Math & Science Research
To get an idea of the scope, in the 2020-21 academic year, 71 students conducted research, both virtually and on campus, collaborating with faculty on projects in archaeology, biology, chemistry, computer science, environmental studies, geosciences, mathematics, neuroscience, physics, and psychology. Many of these projects resulted in student presentations at professional meetings and papers co-authored by students.
Any Hamilton student with a serious interest in science research who can meet the following requirements is encouraged to explore the Summer Science Research Fellowship (SSRF).
Students are required to:
- Self-select their discipline of research;
- Complete at least one credit-bearing course before the date the SSRF is scheduled to begin;
- Be enrolled as a full-time student during the Spring term before the SSRF begins and be expected to return as a full-time student during the Fall term upon completion of an SSRF;
- Participate in authoring and presenting a poster at the Summer Science Research Poster Session.
PLEASE NOTE: Competition becomes more intense each year, and no student can be assured that they will be awarded a Fellowship. We encourage all students to back up their applications by applying for off-campus research positions and by pursuing other summer employment opportunities.
The first step of the application process is to attend a departmental information session and/or contact the department’s Summer Science Research Coordinator (contact information is listed below). Students will go through the application process to seek the support of a faculty sponsor to identify and commit to a single research project. Although atypical, in some cases, students may be permitted to work with more than one supervisor.
Once a member of the faculty has agreed to serve as a student’s faculty sponsor, the student will be asked to complete a departmental application (available links provided below). Accepted and alternate candidates will then complete a second application (registration) for the Dean of Faculty’s office. This application requires each candidate to specify their faculty supervisor and is due this year no later than 11:59 p.m. on March 10, 2023. Grant decisions will be announced in April.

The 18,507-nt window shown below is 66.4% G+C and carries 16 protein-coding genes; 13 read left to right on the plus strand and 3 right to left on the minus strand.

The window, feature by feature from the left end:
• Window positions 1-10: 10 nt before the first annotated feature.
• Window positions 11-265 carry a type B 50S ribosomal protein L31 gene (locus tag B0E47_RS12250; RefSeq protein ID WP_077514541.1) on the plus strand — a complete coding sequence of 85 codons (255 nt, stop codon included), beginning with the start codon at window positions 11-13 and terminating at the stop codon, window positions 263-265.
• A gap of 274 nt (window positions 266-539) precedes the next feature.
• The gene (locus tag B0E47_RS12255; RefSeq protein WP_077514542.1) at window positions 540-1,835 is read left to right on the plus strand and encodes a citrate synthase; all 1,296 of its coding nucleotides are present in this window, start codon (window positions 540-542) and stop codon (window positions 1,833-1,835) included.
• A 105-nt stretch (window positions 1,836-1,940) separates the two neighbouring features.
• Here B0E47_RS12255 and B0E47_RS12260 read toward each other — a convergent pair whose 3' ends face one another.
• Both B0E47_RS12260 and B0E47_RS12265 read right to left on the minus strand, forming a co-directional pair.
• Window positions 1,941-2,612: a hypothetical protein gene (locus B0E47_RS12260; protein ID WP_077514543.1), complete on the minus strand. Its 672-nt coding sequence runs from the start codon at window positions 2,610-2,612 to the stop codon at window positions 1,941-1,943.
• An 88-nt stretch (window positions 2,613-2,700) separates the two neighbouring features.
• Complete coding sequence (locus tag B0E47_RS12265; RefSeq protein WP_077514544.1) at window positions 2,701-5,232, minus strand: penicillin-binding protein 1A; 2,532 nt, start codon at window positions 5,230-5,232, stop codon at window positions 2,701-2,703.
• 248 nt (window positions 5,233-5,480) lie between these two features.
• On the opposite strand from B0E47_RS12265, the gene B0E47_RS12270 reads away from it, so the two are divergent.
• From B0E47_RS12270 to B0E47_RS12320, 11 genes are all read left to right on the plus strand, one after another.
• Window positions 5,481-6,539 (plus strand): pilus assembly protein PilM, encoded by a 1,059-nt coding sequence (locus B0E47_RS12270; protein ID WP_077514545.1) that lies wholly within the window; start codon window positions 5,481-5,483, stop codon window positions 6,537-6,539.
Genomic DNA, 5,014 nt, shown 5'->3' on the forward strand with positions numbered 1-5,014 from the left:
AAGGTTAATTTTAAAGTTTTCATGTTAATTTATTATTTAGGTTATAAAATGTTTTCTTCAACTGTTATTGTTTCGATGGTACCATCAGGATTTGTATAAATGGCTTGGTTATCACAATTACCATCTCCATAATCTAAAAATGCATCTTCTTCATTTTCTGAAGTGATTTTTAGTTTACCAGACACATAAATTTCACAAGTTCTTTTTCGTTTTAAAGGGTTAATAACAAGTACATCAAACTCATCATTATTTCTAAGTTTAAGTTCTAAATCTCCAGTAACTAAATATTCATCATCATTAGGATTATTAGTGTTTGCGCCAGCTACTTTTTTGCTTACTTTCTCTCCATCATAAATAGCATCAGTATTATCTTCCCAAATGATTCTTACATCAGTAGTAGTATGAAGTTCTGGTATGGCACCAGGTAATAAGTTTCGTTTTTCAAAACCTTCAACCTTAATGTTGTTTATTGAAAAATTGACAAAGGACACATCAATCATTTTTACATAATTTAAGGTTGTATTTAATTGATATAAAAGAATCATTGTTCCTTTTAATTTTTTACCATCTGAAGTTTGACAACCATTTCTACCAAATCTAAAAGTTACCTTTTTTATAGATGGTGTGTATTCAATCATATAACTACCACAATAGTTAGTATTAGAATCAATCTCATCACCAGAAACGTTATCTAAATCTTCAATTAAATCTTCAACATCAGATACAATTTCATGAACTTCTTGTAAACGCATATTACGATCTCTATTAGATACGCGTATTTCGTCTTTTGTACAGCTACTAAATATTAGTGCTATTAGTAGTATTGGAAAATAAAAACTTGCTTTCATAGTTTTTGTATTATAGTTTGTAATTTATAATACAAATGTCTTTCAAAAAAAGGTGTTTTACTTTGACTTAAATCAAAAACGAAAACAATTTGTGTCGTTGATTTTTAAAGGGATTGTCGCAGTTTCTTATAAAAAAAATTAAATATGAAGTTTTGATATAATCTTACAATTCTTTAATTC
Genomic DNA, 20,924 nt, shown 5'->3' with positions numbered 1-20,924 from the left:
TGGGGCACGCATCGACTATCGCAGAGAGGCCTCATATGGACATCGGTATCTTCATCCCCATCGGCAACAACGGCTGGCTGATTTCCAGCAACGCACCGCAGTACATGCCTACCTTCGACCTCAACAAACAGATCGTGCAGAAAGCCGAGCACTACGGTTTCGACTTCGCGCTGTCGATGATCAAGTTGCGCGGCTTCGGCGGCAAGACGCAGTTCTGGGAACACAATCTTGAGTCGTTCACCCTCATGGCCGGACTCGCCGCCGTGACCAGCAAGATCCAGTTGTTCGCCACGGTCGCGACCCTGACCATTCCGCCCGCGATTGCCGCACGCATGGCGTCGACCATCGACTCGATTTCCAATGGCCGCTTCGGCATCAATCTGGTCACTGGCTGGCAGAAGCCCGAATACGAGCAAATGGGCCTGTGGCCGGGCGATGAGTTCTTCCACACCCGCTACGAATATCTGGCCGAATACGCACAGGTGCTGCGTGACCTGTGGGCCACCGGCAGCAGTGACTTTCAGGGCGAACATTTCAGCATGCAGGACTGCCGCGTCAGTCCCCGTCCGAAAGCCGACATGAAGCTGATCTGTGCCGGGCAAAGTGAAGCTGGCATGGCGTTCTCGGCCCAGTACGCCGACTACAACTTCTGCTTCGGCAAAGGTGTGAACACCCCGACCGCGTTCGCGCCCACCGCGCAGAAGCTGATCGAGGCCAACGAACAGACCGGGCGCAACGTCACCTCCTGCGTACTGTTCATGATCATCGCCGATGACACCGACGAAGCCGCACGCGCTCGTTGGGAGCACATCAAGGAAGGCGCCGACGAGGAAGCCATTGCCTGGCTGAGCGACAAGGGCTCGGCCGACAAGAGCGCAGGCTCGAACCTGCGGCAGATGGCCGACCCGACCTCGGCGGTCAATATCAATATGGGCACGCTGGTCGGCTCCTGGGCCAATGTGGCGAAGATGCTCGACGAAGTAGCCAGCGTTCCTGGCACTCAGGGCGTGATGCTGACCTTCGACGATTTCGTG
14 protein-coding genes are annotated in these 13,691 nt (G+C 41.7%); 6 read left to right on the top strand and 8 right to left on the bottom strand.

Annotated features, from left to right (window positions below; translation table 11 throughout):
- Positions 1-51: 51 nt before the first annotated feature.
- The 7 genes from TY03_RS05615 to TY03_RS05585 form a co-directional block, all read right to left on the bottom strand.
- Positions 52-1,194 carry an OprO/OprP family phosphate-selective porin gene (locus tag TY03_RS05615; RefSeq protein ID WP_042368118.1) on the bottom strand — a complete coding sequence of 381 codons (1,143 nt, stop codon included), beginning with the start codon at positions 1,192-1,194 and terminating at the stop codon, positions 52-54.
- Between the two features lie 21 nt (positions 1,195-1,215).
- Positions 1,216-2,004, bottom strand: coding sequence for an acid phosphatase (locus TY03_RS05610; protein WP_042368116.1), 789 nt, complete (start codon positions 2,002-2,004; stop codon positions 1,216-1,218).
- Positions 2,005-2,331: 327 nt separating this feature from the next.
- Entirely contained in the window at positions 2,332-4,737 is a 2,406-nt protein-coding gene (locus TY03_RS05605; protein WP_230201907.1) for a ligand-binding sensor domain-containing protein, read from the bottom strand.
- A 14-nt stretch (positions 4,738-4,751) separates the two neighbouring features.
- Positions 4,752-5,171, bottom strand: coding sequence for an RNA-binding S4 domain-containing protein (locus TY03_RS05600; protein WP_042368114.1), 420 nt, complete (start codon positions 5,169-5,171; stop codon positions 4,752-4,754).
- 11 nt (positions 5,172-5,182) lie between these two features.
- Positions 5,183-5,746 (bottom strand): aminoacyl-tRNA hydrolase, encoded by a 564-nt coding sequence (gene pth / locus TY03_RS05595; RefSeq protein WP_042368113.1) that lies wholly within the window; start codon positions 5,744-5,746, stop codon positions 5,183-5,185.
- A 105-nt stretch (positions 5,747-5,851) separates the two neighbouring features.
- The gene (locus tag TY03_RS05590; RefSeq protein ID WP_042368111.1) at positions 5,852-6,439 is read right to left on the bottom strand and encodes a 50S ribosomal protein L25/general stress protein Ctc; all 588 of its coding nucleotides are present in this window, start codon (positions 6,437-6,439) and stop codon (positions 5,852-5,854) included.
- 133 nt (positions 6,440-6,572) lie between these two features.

About the Program
Research appointments of eight- to 10 weeks are typical, but applications for both longer and shorter projects will be considered. Research usually begins in late May or early June, but the time frame is flexible and will be determined by the goals of the project and the research supervisor’s schedule.
Students accepting an SSRF agree to abide by the Hamilton College Standards of Conduct as outlined in the Student Handbook. Students should understand that research will be the primary focus of their summer work for the duration of their project. As previously noted, students receiving an SSRF are required to write an abstract at the end of the project and present a poster at the annual Science Research Poster Session during the fall semester.
Substantial funding for the SSRF is provided by Hamilton College. Additional support for student research comes from grants received by individual faculty members from the National Science Foundation, the National Institutes of Health, the Petroleum Research Fund of the American Chemical Society, and the Research Corporation. Generous funding also comes from:
- The Ralph E. Hansmann Science Student Support Fund
- The Edward and Virginia Taylor Fund for Student/Faculty Research in Chemistry
- The Sergei S. Zlinkoff Student Medical Research Fund
- The Bonnie A. Urciuoli Student Research Fund in Anthropology
On-campus housing is available at the College at a reasonable cost to students who are employed on campus. Additional information concerning summer housing is available from the Residential Life office. Students can expect to receive an all-campus email in the spring that will outline updated summer housing details.
If you have questions, please contact the Summer Science Research Coordinator of the department or program in which you are interested in working:
Archaeology: Colin Quinn (email@example.com)
Biology: Wei-Jen Chang (firstname.lastname@example.org)
Chemistry: Ian Rosenstein (email@example.com)
Computer Science: Mark Bailey (firstname.lastname@example.org)
Environmental Studies: Heather Kropp (email@example.com)
Geosciences: Catherine (Cat) Beck (firstname.lastname@example.org)
Neuroscience: Siobhan Robinson (email@example.com)
Physics: Katherine (Kate) Brown (firstname.lastname@example.org)
Psychology: Keelah Williams (email@example.com)